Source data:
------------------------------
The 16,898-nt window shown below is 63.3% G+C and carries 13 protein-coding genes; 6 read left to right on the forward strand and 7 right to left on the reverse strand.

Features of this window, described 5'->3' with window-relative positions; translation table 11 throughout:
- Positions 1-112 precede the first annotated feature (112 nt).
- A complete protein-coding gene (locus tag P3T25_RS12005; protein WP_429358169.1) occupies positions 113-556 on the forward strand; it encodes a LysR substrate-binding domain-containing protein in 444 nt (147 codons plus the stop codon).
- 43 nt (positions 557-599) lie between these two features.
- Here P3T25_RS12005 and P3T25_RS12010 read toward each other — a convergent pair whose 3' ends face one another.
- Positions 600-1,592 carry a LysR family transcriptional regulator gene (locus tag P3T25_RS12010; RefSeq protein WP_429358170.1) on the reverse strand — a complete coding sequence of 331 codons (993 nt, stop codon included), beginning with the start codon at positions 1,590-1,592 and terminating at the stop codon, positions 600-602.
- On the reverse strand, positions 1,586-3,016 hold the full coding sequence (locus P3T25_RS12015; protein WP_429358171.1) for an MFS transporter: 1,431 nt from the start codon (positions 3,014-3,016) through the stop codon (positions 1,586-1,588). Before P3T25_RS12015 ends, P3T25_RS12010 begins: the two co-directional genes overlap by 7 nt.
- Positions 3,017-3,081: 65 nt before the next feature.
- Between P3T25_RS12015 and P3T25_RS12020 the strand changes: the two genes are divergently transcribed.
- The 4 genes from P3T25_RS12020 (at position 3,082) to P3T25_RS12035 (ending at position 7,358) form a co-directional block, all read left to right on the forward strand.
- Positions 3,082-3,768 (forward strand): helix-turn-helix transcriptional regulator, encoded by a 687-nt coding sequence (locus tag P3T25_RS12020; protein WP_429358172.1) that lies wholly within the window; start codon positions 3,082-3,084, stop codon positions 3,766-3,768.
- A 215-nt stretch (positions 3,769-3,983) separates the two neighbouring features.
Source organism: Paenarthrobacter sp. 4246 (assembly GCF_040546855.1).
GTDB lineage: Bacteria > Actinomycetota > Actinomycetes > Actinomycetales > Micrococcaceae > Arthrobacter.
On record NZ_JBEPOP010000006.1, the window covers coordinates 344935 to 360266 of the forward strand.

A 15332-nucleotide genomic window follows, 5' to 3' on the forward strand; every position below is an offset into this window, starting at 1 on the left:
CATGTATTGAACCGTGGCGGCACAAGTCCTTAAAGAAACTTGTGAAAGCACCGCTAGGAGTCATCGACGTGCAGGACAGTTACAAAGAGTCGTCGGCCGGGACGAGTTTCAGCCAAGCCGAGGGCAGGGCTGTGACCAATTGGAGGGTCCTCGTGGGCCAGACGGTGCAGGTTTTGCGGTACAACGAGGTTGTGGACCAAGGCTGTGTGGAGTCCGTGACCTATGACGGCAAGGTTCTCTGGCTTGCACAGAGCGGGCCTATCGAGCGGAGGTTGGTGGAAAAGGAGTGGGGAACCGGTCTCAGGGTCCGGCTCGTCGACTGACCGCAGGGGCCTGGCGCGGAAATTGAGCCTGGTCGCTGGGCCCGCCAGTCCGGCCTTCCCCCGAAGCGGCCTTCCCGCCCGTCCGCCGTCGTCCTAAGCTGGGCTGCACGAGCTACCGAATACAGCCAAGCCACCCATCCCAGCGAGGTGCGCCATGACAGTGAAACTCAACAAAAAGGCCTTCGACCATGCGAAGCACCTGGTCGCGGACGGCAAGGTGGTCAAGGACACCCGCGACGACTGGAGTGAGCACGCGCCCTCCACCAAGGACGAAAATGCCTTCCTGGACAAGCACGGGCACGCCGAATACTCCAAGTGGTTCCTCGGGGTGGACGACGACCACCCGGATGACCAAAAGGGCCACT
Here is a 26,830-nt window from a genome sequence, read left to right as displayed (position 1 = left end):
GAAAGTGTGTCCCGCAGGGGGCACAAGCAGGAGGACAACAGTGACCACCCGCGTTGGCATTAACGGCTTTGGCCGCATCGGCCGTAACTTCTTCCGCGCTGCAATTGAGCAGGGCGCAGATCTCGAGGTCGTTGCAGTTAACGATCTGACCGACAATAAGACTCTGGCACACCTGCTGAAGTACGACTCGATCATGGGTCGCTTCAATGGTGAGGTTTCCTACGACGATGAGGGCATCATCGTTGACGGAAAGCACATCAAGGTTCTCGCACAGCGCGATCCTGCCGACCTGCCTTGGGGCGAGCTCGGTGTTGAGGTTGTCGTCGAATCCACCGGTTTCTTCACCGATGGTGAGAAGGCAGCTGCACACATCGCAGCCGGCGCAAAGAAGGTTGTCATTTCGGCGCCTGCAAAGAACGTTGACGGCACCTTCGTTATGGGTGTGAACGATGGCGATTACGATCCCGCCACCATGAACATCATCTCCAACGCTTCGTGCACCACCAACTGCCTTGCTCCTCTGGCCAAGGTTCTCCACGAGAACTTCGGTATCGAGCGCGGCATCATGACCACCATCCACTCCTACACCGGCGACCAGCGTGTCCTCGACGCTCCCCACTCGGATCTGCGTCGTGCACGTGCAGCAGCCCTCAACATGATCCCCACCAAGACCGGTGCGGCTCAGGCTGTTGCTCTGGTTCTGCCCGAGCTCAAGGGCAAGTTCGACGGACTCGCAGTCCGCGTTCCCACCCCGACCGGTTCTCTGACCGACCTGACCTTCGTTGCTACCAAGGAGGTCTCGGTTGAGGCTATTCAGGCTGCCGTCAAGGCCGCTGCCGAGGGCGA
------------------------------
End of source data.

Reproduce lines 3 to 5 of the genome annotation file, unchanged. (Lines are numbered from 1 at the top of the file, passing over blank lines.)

- Positions 1-112 precede the first annotated feature (112 nt).
- A complete protein-coding gene (locus tag P3T25_RS12005; protein WP_429358169.1) occupies positions 113-556 on the forward strand; it encodes a LysR substrate-binding domain-containing protein in 444 nt (147 codons plus the stop codon).
- 43 nt (positions 557-599) lie between these two features.